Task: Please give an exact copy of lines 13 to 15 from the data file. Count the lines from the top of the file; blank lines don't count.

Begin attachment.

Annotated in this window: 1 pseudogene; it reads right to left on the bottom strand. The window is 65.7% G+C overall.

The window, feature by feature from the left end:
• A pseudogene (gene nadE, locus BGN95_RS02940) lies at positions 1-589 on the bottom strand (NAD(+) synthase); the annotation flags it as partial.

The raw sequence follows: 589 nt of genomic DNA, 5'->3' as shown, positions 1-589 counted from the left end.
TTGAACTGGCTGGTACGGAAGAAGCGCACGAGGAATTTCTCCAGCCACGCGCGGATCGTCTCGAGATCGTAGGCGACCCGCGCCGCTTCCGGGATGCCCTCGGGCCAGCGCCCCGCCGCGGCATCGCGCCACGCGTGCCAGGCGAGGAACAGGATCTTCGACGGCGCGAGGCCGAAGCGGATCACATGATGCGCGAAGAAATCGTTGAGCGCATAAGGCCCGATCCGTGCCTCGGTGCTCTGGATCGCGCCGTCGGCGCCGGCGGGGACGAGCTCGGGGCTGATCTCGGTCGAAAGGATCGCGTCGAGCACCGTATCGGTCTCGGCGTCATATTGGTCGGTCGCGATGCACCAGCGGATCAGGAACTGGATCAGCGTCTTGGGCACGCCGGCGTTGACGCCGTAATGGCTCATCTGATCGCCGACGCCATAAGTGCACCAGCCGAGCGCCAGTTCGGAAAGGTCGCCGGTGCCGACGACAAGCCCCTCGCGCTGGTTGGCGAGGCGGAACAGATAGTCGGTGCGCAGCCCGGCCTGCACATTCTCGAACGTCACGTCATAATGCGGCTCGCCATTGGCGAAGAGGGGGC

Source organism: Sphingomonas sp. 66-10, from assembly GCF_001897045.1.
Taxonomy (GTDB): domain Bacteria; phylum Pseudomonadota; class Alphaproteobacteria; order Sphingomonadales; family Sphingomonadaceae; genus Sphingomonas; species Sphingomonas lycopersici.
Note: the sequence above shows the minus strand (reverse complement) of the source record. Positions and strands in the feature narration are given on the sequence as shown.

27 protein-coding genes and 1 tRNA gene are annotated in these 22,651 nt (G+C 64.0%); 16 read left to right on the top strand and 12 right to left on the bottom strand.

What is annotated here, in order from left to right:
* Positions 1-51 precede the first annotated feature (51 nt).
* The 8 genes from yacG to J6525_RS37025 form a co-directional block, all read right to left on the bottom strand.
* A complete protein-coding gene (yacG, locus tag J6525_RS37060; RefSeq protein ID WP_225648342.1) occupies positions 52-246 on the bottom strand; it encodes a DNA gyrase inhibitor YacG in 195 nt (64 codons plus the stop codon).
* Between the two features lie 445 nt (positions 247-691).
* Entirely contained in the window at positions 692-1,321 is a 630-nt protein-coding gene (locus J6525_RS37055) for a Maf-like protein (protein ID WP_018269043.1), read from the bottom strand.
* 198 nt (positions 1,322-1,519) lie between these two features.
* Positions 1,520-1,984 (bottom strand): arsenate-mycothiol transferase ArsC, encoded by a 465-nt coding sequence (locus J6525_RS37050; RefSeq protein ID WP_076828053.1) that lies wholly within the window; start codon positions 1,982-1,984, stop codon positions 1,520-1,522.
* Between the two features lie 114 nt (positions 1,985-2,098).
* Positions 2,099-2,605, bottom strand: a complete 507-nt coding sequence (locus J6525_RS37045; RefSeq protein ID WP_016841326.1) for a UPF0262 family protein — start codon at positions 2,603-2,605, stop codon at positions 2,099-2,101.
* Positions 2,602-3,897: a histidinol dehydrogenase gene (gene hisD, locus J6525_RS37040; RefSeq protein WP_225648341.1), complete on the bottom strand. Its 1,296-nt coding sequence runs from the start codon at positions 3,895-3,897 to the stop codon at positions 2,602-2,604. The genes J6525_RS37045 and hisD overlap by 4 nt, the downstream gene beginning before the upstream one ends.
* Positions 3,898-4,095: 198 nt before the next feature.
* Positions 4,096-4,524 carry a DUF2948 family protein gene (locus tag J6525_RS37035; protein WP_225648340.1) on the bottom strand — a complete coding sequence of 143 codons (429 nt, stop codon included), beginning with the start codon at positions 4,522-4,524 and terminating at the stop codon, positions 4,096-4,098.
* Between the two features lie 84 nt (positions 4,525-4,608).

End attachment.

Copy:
* A complete protein-coding gene (yacG, locus tag J6525_RS37060; RefSeq protein ID WP_225648342.1) occupies positions 52-246 on the bottom strand; it encodes a DNA gyrase inhibitor YacG in 195 nt (64 codons plus the stop codon).
* Between the two features lie 445 nt (positions 247-691).
* Entirely contained in the window at positions 692-1,321 is a 630-nt protein-coding gene (locus J6525_RS37055) for a Maf-like protein (protein ID WP_018269043.1), read from the bottom strand.